BIRMINGHAM, United Kingdom (AFP) – Britain’s interior minister on Tuesday proposed measures to ban extremist groups and curb the activities of radical extremist preachers even if they have committed no crime, in a move denounced as “wholly wrong” by campaigners.
“Not all extremism leads to violence and not all extremists are violent but the damage caused by extremism to our society is reason enough to act,” Theresa May told the annual Conservative party conference in Birmingham.
“We must face down extremism in all its forms. We must stand up for our values,” she told delegates to loud applause, as officials briefed journalists on the proposals to be enacted if the Conservatives win a 2015 general election.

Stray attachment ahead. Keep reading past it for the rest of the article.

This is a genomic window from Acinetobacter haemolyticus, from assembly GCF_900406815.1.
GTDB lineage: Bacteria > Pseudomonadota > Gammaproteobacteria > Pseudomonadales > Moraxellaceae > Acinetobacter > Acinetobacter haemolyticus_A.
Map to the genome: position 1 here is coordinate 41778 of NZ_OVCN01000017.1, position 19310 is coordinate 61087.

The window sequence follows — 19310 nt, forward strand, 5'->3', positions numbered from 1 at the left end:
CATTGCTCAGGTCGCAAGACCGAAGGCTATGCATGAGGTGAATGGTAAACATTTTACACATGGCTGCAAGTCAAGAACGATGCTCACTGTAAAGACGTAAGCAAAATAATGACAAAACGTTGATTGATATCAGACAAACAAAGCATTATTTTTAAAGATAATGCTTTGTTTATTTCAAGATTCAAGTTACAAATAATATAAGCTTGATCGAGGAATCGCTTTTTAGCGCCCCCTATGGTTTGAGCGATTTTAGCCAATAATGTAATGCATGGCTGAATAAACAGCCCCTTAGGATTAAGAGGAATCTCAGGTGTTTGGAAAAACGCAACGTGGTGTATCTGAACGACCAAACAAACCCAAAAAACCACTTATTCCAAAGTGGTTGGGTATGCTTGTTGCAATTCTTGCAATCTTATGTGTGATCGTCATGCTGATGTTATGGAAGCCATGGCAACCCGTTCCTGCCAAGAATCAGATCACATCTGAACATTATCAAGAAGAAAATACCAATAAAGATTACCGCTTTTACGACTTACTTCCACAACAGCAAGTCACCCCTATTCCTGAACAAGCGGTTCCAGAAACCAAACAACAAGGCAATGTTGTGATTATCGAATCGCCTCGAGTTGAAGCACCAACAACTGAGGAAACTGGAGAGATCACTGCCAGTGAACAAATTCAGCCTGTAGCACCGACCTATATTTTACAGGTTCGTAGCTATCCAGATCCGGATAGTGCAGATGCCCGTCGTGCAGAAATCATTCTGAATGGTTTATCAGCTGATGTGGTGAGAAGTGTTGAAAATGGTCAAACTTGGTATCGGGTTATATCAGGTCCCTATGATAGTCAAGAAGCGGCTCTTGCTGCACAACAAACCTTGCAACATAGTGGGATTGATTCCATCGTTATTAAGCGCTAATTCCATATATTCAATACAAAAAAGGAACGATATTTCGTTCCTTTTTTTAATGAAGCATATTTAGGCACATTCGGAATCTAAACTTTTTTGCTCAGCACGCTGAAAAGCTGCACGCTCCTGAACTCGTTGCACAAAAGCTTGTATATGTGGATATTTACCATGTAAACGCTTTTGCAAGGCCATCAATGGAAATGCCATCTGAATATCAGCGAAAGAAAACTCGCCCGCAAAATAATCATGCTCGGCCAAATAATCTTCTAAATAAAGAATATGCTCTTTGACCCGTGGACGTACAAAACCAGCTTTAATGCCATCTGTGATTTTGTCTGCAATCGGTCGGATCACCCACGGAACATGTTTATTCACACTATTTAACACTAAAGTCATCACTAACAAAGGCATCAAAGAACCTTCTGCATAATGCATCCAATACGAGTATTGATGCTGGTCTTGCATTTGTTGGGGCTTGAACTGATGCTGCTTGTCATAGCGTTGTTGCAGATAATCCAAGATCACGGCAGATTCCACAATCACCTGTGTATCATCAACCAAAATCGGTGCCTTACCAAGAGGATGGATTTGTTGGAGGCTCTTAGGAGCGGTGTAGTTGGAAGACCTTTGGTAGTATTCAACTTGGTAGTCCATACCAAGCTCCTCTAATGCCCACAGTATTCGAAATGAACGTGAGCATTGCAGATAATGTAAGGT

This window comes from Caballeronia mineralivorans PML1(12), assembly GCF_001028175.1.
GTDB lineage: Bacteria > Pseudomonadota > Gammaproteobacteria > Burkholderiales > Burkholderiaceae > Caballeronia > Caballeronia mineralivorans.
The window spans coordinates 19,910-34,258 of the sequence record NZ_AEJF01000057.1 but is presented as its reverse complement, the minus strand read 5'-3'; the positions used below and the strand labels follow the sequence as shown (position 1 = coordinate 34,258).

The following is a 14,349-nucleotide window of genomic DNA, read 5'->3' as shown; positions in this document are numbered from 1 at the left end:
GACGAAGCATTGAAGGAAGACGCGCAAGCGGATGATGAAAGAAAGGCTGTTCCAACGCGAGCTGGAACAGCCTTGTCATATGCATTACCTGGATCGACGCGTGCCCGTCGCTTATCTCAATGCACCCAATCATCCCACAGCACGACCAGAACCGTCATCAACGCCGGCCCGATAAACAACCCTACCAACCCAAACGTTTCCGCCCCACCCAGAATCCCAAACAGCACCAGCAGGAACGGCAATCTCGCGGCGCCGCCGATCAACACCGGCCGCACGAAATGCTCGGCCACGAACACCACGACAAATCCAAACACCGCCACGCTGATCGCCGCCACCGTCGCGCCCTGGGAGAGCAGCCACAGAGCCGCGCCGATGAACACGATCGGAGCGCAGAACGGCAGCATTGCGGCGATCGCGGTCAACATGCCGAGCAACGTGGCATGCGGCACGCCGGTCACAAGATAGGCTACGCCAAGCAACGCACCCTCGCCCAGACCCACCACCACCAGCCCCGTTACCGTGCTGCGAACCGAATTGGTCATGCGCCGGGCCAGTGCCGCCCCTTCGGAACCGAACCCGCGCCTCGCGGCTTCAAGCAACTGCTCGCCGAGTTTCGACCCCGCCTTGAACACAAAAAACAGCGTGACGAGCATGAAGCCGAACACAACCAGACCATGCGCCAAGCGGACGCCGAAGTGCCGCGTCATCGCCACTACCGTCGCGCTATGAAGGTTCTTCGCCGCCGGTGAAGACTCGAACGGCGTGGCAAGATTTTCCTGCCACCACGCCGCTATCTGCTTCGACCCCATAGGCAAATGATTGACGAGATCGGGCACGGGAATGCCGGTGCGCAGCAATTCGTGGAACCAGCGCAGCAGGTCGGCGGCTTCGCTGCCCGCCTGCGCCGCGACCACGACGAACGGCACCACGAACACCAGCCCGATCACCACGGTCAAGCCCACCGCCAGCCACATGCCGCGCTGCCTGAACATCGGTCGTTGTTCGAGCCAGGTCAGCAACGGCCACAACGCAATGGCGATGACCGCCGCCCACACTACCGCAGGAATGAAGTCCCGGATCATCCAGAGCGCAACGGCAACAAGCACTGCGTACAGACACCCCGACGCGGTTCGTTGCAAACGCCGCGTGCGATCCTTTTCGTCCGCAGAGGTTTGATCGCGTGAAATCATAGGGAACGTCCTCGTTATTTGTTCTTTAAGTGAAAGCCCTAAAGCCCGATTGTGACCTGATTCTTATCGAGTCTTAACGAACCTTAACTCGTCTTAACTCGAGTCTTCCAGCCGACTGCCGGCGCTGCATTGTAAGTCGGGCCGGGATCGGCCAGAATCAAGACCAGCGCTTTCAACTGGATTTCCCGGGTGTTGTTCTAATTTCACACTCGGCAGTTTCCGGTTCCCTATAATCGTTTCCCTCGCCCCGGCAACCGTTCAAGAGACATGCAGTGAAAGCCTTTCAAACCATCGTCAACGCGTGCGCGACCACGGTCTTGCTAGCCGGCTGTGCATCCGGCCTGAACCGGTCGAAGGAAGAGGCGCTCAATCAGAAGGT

“I want to see new civil powers to target extremists who stay just within the law,” she said.
“Extremism Disruption Orders” would allow British courts to restrict the activities of individuals to prevent the risk of violence and public disorder, media reported.
They could be banned from speaking at public events, taking part in protests or speaking through the media – a proposal likely to prove controversial because of memories of a BBC ban on Irish republican leader Gerry Adams from Sinn Fein.